The Book of Love – Vaughan Stanger

Alice smiled at Robert. “Sounds like a great idea. You should give it a go.” In truth, the concept sounded banal, but she did not want to discourage her friend.

“That’s what I thought,” said Robert, shaking his head. “But every time I try to write it, I think of Gareth, which kills it for me.”

The name sounded vaguely familiar.

“Did I ever meet him?”

“No, I don’t think so,” Robert said. “Gareth joined the Physics Department in autumn ’92”

“Yeah, I’d moved to Birmingham by then.”

She sighed. That had been a truly miserable period of her life.

Jim clinked his pint glass against her tumbler and said, “Booze cures all ills.”

Alice noticed his nicotine-stained fingers for the first time. Briefly, she considered suggesting they step outside for a quick smoke, but she refrained from doing so for Robert’s sake. It wouldn’t be fair on him, as he’d given up the habit only recently.

“So, Robert; tell me more about Gareth.”



Content with what he’d observed of the trio’s interactions so far, Joseph pushed through the crowd of customers standing close to the bar and placed the ashtray centrally on the trio’s table. The balding man gave him a quizzical look, exactly as he’d expected.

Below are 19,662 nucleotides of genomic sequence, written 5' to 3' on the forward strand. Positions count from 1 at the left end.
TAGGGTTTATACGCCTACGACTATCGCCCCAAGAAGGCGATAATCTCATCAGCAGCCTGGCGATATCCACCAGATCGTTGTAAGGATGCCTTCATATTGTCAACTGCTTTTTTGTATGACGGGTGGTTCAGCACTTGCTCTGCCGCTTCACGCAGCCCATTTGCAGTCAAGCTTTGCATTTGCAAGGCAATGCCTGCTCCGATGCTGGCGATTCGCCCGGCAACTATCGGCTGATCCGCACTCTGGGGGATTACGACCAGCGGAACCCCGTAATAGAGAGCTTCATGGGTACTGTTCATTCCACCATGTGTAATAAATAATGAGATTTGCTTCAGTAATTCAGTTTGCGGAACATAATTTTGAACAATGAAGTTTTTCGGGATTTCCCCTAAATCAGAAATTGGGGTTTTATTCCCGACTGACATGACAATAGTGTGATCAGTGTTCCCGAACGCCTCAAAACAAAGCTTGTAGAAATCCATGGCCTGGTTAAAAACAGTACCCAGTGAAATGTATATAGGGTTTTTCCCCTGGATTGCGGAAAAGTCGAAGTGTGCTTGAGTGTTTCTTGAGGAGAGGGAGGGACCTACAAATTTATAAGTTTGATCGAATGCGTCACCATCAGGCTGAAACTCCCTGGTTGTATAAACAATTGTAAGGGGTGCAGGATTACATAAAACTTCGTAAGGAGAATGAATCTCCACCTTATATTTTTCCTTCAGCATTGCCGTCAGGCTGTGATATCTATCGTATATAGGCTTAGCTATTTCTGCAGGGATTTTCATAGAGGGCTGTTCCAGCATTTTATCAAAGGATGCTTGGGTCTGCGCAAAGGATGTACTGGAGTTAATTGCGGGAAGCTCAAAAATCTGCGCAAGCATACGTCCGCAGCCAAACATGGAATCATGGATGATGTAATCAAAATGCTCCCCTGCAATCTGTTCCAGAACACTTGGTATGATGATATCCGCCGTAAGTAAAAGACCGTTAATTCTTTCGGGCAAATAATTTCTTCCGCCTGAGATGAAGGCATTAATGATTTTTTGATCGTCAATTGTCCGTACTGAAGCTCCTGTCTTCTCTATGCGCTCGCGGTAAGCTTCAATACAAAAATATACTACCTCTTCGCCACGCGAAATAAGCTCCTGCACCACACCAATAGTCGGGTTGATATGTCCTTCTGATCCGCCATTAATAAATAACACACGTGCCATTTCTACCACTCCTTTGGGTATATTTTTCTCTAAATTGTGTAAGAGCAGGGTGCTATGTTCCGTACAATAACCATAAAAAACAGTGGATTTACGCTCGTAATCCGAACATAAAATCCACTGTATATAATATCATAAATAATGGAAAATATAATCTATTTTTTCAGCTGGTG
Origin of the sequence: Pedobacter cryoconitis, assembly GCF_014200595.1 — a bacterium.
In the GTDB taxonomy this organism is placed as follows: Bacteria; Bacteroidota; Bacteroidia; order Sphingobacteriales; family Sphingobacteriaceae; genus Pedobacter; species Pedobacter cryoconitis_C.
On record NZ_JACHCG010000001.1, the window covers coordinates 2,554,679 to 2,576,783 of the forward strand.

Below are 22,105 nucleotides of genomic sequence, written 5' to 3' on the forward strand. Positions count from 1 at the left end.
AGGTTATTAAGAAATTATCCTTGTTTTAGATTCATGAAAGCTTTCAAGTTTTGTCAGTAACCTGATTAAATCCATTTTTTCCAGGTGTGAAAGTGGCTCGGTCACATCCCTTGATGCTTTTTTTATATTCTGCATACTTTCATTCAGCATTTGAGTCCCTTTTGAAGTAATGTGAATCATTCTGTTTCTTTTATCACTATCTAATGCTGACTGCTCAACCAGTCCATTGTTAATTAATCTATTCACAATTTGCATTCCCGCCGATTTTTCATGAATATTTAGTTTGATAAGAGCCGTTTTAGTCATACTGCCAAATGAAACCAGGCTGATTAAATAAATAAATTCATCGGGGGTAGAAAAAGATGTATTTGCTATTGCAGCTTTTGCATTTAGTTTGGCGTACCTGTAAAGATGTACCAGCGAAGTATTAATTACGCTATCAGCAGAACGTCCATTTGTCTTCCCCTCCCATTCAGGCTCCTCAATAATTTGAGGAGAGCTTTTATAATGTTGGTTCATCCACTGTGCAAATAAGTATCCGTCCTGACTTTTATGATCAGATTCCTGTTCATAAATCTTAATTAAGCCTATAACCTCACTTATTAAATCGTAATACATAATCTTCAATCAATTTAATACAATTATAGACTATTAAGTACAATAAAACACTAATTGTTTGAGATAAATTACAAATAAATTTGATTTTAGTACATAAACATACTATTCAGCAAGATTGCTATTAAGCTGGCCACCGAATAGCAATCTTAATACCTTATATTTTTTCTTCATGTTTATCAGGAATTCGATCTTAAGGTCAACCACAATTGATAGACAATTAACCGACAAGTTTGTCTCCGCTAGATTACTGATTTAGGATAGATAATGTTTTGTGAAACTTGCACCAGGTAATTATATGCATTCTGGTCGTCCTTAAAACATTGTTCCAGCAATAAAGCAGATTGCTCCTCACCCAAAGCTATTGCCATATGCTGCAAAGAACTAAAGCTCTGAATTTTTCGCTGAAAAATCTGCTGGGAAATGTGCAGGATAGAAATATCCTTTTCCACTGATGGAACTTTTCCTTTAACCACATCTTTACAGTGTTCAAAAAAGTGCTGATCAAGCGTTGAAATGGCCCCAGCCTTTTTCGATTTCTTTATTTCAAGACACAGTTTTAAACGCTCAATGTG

“Um, you do realise that we’re not allowed to smoke in here, don’t you?”

Joseph knew from experience the best way to deflect an awkward question was to act like someone who didn’t give a damn.

“Just part of the decor,” he said with a shrug.

“What–like this book?” The woman tapped its cover with a damp forefinger.

Her action gave Joseph the perfect excuse. He pulled a cloth out of his waistband, snatched up the book and wiped its cover.

“It’s not for reading,” he said.

All three of them laughed at him while shaking their heads. Nevertheless, he returned the book to its place on the shelf and made his way back to the bar.



Jim winked at Alice and then mimicked the man who’d removed the book.

“It’s not for reading!”

Robert chuckled while shaking his head. “Like Gareth’s PhD thesis!”

“Yeah, blank pages would have improved that a lot.”

With both men now in a much better mood, Alice took the opportunity to excuse herself and join the queue for the Ladies. But when she returned, she found them sitting in silence again, their expressions dour. Keen to lighten the mood again, she picked up the ashtray and turned it around in her hands. “Oh!” she exclaimed on seeing “No Smoking!” flash repeatedly at its centre. The warning ceased when she put the ashtray down but started up again when Robert flicked a beermat into it.

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  1. Susan Oke says:

    A touching story. Memories are all we have left once loved ones have left.

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